Alaska Life

The story of a 19th century disaster in the waters off Alaska that signaled the decline of the whaling industry

Part of a continuing weekly series on Alaska history by local historian David Reamer. Have a question about Anchorage or Alaska history or an idea for a future article? Go to the form at the bottom of this story.

“God have Mercy on this Whaling Fleet and deliver us from the cold and Icy shores.”

A desperate and despairing whaling ship captain wrote those words in 1871. At that time, sea ice had trapped his and 32 other vessels of a 40-ship American whaling fleet in the waters off Alaska, between Wainwright and Point Barrow. Onboard were 1,219 scared people who would eventually have to abandon their ships and cross the icy seas in open whaleboats. Collectively, this event is known as the whaling disaster of 1871, and it changed the whaling industry forever.

In June 1871, the 40 whaling ships entered the Bering Strait. For most of the vessels, their homeports were the far-distant whaling centers of New England, like New Bedford. Other ships in the flotilla were registered out of New York, Honolulu, San Francisco, and even one from Sydney, Australia. Their names included the Comet, Elizabeth Swift, Eugenia, Fanny, Florida, Monticello, Reindeer, Roman, Seneca, and Gay Head, the latter a town in Massachusetts now called Aquinnah.

They wanted the whales for their valuable oil and baleen, known as whalebones. Whale oil had many uses, including lamp fuel, lubricants, and soap. Designers and dressmakers used whalebone to provide the structure for corsets and skirts. Whalebones were also popular for whips, umbrellas, canes, fishing rods, brushes clubs, and every other product that called for slender and flexible materials.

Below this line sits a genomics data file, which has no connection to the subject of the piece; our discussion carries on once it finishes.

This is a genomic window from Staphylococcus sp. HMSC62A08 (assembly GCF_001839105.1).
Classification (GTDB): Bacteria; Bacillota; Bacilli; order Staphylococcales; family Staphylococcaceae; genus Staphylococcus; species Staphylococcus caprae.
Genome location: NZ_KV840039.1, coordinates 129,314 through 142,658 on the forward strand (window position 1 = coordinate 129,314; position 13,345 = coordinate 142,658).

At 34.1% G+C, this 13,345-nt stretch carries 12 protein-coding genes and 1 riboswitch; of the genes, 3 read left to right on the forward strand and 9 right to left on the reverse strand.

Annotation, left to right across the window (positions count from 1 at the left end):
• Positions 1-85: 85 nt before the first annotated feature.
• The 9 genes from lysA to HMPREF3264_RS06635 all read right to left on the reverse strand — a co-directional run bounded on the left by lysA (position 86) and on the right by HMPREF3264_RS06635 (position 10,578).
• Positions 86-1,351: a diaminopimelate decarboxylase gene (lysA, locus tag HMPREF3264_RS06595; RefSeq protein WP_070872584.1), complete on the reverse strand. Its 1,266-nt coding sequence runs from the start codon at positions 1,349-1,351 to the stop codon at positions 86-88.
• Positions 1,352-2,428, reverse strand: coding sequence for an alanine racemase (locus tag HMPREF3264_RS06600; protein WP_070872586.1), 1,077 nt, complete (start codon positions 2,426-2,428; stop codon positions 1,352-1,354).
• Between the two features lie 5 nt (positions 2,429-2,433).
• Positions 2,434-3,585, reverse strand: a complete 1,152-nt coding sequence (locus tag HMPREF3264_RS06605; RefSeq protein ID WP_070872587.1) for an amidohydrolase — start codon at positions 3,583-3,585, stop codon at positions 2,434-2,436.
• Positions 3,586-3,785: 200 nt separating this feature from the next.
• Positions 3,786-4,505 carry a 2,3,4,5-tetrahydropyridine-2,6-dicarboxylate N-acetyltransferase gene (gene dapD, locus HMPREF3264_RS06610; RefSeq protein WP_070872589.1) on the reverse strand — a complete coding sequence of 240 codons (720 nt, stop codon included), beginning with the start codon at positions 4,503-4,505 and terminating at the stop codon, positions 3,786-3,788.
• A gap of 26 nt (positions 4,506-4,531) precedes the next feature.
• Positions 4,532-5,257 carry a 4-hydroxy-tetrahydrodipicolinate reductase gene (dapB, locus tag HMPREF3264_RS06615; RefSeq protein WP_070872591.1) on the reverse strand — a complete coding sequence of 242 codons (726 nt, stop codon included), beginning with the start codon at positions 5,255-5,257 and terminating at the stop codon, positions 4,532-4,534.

As the ships passed through the strait, the whalers began killing every walrus within reach. When the American whaling ships first began harvesting the waters off Alaska, the walruses had shown no fear, even approaching the ships out of curiosity. When the whale populations declined, the walruses, also harvested for their oil, were increasingly attractive targets. A single ship might kill 500 walruses during a seasonal run, until the walrus population itself began to collapse. Some captains were sickened by the slaughter and its ramifications for Indigenous people on both sides of the Bering Sea. In 1872, an anonymous “Shipmaster” wrote in the New Bedford Republican Standard, “This cold winter, I have no doubt, there is mourning in many an Arctic home as the little ones cry for something to eat, and the parents have nothing to give, for the walrus are killed or driven far away.”